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Pharma firms eye Singapore for bigger global footprint

Updated: Jan 12, 2024 China Daily Print
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Visitors gather at the CMS booth during a medical exhibition in Shanghai. The company announced the acquisition of a factory in Singapore in December to expand its global footprint. CHINA DAILY

City state boasts advanced medical resources, efficient management

With improved innovative capabilities, competitiveness and international initiatives, Chinese pharmaceutical firms are expanding business in Singapore to tap into a new "battlefield".

In late December, China Medical System, a Shenzhen, Guangdong province-based biopharmaceutical company, announced the acquisition of a factory in Singapore through wholly owned subsidiary CMS Medical Venture Pte Ltd and non-wholly owned units Rxilient Health and PharmaGend Global Medical Services Pte Ltd. The factory, which is located in Tuas Biomedical Park in Singapore and occupies 60,000 square meters, is expected to support CMS' contract development and manufacturing organization (CDMO) business in Southeast Asia.

"With Chinese innovative pharmaceutical companies deepening their globalization drive, exploring a 'second battlefield' in Singapore has become a must. With its role as a hub for the intersection of East and West, as well as its geographical advantage of being part of the Southeast Asian market, Singapore provides ideal industrial and international support for Chinese pharmaceutical companies going abroad to Southeast Asia," said Zhang Jue, a pharmaceutical expert at VBData.cn, a Chongqing-based healthcare service platform.

Specifically, Zhang said Singapore owns advanced medical resources, efficient management, abundant talent resources, a comprehensive medical product administration system, a developed infrastructure and an efficient logistics system. Several high-quality biopharmaceuticals are manufactured in Singapore, and more than 15 renowned multinational drugmakers have established factories in the city state.

Meanwhile, other Chinese pharmaceutical companies have also been accelerating their commercialization process in Singapore over the past year. In March, Shanghai Junshi Biosciences Co Ltd announced collaboration with Singapore-based Rxilient Biotech on development and commercialization of an antibody drug through a joint venture in nine Southeast Asian nations — Thailand, Brunei, Cambodia, Indonesia, Laos, Malaysia, Myanmar, the Philippines and Vietnam.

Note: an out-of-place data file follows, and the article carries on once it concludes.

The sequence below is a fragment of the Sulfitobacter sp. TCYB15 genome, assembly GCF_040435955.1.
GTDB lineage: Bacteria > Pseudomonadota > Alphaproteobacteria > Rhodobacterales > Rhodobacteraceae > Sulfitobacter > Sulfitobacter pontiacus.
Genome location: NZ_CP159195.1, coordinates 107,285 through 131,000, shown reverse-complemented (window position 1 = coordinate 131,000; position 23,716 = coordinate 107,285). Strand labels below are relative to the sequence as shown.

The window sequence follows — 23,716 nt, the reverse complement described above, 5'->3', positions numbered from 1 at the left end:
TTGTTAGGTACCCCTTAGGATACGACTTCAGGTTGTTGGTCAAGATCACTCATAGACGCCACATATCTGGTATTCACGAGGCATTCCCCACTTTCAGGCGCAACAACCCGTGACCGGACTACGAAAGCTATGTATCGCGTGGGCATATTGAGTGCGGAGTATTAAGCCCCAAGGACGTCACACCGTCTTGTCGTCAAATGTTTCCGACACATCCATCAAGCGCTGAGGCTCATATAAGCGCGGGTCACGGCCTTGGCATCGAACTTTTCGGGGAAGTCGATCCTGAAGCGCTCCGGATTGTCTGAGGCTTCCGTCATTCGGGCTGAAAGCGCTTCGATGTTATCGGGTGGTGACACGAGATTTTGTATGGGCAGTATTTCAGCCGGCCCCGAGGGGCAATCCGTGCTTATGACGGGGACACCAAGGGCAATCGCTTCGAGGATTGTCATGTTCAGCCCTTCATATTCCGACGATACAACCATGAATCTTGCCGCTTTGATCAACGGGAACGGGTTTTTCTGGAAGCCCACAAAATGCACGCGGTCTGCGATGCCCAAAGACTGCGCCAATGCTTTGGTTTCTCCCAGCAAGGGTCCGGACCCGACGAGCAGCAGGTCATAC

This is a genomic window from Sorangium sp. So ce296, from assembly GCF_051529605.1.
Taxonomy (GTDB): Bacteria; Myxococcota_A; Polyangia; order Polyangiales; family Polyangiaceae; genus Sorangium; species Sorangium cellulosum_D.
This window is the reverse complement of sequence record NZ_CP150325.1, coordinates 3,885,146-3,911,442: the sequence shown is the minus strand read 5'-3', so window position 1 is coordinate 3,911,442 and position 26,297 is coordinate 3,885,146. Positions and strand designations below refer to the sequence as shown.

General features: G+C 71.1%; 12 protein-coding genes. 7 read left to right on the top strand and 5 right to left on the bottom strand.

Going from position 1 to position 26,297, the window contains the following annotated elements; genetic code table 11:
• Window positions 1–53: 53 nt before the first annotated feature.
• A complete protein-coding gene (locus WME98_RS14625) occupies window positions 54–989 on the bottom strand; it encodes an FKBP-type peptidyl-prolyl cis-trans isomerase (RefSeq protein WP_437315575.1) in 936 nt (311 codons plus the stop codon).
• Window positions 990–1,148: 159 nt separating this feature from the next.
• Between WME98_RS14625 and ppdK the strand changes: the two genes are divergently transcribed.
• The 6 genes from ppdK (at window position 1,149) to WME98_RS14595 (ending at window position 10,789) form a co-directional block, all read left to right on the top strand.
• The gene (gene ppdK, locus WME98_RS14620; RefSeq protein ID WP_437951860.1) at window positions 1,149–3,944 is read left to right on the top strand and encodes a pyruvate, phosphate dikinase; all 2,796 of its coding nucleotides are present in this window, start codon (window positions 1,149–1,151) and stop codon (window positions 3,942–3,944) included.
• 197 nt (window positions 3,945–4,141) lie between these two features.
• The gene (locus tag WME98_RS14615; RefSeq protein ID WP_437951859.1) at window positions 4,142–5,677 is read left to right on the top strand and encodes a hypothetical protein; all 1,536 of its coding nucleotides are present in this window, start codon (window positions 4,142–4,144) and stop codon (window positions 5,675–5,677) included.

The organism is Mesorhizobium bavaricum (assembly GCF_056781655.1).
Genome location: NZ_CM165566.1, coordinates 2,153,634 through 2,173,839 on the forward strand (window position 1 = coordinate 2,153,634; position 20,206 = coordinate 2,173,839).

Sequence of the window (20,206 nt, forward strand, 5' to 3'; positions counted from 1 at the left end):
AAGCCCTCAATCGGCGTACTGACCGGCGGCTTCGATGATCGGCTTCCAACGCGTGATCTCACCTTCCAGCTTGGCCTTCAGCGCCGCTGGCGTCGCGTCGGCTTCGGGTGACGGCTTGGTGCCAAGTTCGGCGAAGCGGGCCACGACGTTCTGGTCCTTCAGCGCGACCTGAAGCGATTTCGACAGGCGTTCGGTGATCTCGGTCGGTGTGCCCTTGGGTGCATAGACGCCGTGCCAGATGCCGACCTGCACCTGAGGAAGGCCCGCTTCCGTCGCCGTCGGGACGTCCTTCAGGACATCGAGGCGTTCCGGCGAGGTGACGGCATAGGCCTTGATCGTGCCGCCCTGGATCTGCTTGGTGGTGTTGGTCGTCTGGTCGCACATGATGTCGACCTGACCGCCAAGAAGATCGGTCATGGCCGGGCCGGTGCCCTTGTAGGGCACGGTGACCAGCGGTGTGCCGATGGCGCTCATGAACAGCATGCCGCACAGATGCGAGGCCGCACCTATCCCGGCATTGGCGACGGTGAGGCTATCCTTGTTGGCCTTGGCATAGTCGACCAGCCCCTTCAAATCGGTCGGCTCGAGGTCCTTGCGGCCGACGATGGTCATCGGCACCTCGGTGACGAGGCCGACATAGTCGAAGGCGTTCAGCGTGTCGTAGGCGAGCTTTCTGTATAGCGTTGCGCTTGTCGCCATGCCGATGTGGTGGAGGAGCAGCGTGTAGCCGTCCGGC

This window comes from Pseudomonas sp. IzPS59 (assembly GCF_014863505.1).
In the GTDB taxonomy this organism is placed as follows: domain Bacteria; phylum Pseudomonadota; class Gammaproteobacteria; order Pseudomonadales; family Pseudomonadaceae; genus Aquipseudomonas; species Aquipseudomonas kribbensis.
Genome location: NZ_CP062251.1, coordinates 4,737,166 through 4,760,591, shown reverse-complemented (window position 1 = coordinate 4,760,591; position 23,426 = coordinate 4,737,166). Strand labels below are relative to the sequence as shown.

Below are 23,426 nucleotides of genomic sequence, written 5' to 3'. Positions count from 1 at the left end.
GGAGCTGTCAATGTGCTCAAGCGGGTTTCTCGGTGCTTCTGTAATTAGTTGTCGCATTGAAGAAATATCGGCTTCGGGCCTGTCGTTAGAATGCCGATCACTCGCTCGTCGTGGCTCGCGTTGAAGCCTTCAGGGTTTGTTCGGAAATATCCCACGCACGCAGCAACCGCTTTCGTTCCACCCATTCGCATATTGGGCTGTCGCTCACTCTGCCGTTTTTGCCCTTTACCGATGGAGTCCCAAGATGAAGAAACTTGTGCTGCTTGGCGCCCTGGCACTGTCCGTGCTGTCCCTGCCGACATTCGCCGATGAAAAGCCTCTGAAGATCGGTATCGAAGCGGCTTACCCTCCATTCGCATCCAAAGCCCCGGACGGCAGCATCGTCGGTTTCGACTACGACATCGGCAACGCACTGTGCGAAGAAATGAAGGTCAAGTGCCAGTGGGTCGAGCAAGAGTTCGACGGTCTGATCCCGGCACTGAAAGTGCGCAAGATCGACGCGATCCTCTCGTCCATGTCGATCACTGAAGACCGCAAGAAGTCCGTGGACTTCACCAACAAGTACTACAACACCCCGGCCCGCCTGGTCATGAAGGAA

Li Ning, CEO of Junshi Biosciences, said, "Southeast Asia boasts a thriving pharmaceutical innovation environment, flexible drug regulatory policies and diversified medical security systems, so it has great potential as an emerging market for innovative drugs."

The company said it is planning to launch the antibody drug in more markets. At the end of last year, the product was approved by the United States Food and Drug Administration. Many regulatory authorities in Southeast Asia rely on the FDA results, and the application process is more about completing the registration process.

"In addition, obtaining high-quality endorsements from the FDA will also greatly assist in accelerating the approval of more indications of the product, especially in Southeast Asian countries where companies can accept applications for indications already listed in China," Li said.

"With rapid economic development and the rise of the emerging middle class in Southeast Asia, the region will play a role as a new engine of growth for the global pharmaceutical and biotechnical market in the future," said Lee Ker Yin, CEO of Rxilient.

"From Rxilient to PharmaGend, a closed loop for Chinese pharmaceutical companies' 'new globalization' path is gradually formed — new domestic drugs are produced using Singapore as a development platform and sold on the global market," Zhang said.

Market consultancy CPhI Insight expects that by 2025, pharmaceutical sales revenue in Southeast Asia will surpass $44.4 billion. So far, an increasing number of pharmaceutical companies from home and abroad have flocked to Southeast Asia to establish factories, distribution channels and marketing networks.

Hong Yong, an associate research fellow at the e-commerce research institute of the Ministry of Commerce, said: "The fact that Chinese pharmaceutical companies are expanding business to not only developing countries in Southeast Asia, but also Singapore, demonstrates that their innovative capabilities, competitiveness and international strategies have been improved. As an important hub of both global pharmaceutical research and development and production, Singapore presents higher requirements for drug enterprises' R&D capability, product quality and international compliance. Successfully entering and gaining a foothold in Singapore shows that they have made great progress in supply chain management, quality control and adapting to the global market."

For further development in Singapore, Hong suggested that Chinese companies strictly follow local laws and regulations, enhance intellectual property protections, and pay attention to localized operations in order to achieve long-term development.

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